When it comes to selecting a new dentist there are a number of things to be considered. Here are eight things to consider when choosing a dentist.
How to Choose an Orthodontist
Finding a qualified orthodontist used to be relatively straightforward: your general dentist, probably the one who recommended realignment in the first place, simply gave you a referral. But today, with an increasing variety of straightening procedures available, and with more and more non-specialists offering orthodontic treatments, the choices can be bewildering.
Here are some guidelines to keep in mind when selecting an orthodontist:
- Your general dentist's recommendation remains a valuable one. General dentists not only work with orthodontists in coordinating patient care, but also regularly view the results of alignment procedures and can pass their evaluations on to you. If your dentist's children have or had dental braces, ask which orthodontist they used.
- Ask your friends, neighbors and business colleagues whom they recommend. If the treatment is for your child, check with the teachers' and parents' associations at your child's school.
- Contact a local dental school and ask its orthodontics department which local practitioners they recommend.
- Before you set up a consultation with an orthodontist, make sure he or she is a licensed member of the American Association of Orthodontists, an organization requiring adherence to rigorous training and ethical standards. Members of this organization have completed two to three years of full-time postgraduate classes and clinical work. Once members have their own practice, they must remain up-to-date on research and technological advances.
Your Orthodontic Consultation
When you meet an orthodontist for a consultation, we strongly recommend consideration of the following:
- What is the orthodontist's level of experience and how long has he been practicing?
- How extensive is the orthodontist's practice?
- Ask to see before-and-after photos of previous patients. Are the results to your liking?
- How varied and advanced are the treatments offered? Revolutionary new technologies such as temporary mini-implants, computer-charted and robot-adjusted arch-wires that fit behind the teeth (as in the SureSmile system), translucent aligners (such as Invisalign's) and clear brackets and bands allow for less conspicuous appliances that may save on treatment time and reduce discomfort, as well. Also check to see if the orthodontist uses a laser to clear away gum tissue that accumulates while the braces are in place.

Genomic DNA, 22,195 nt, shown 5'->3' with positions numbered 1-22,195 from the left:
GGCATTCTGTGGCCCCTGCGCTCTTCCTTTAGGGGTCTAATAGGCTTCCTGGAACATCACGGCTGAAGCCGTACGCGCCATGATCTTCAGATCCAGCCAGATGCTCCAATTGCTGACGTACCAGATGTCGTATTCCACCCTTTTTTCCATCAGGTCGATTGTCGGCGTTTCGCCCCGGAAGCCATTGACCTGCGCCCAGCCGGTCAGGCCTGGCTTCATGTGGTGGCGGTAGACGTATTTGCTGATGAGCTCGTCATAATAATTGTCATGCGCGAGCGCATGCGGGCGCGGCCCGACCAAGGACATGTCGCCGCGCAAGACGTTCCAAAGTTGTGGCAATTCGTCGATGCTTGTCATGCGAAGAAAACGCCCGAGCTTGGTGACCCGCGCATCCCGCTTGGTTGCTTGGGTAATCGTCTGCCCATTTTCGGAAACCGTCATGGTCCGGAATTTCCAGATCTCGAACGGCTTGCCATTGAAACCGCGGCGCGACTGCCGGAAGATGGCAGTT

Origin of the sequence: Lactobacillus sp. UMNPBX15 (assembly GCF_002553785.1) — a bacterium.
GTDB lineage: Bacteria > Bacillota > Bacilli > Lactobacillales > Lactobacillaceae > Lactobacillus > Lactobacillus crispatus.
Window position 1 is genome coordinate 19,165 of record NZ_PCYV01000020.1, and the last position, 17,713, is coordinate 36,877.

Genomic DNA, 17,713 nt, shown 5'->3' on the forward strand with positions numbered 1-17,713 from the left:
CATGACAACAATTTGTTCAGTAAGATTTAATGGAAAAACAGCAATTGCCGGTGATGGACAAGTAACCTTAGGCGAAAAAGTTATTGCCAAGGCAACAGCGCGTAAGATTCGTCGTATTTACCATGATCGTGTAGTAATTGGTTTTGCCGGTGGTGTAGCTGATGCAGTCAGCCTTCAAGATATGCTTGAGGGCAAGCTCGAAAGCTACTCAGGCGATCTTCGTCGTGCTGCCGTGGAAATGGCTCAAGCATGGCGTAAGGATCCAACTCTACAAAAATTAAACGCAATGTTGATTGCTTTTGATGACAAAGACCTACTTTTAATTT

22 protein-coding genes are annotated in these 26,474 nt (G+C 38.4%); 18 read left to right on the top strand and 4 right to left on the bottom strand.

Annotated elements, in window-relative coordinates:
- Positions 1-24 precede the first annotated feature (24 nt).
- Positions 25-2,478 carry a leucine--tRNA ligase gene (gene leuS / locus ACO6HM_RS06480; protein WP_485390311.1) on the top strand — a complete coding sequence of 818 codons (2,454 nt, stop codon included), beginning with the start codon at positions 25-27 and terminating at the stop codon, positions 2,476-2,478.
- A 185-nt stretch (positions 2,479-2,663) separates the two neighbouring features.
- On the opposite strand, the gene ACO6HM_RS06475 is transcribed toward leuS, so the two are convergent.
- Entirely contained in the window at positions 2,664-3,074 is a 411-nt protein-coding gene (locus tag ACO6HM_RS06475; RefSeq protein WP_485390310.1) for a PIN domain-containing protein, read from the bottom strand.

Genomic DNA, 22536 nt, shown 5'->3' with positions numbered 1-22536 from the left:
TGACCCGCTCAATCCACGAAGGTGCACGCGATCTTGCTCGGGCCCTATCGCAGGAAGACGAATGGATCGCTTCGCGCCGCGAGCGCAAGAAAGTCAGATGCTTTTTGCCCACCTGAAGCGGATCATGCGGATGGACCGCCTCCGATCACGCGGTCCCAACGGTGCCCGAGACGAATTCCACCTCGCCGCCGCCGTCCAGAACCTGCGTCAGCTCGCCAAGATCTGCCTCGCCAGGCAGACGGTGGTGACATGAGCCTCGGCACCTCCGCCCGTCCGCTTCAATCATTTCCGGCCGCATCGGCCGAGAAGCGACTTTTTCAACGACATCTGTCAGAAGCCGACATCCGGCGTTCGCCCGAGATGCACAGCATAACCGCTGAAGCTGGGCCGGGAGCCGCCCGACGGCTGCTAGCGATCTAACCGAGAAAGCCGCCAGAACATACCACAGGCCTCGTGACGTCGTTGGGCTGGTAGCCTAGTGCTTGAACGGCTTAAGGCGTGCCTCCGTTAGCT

- What is the orthodontist's diagnosis and plan of action for your teeth and how clearly has it been explained to you? Did the orthodontist provide information about alternatives? How practical is the treatment plan in light of your personal, business and social needs?
- What is the office ambiance like? Specifically, are you (or your child) comfortable with the orthodontist's chair-side manner? Is the staff friendly, welcoming and quick to address your concerns? Since orthodontic treatment takes an average of two years, with appointments typically every six to eight weeks, it is important to establish a rapport with all of those who will be providing services. This is particularly important with teens and pre-teens who may feel resentful about having to wear braces in the first place. An orthodontist and staff who establish good rapport are better able to encourage and motivate such clients to stick to a home regimen of scrupulous brushing and flossing, headband- and retainer-wearing, etc.
- Is the orthodontic practice conveniently located close to your home, office or child's school?
- Emergencies are unlikely, but just in case, what provisions does this practice offer?
- What are the financing options? While payment plans are available through a number of dental loan providers, and the American Association of Orthodontics can advise you on patient financing it endorses, there are alternative options. If your child requires orthodontics and you are facing financial hardship, ask about the possibility of pro bono treatment, which some orthodontists offer. Alternatively, you can save money on fees by having treatment performed at a dental school, which is likely to charge only a small portion of standard orthodontic fees. Your treatment will be overseen by a seasoned practitioner, typically a full professor who has specialized in orthodontics for many years.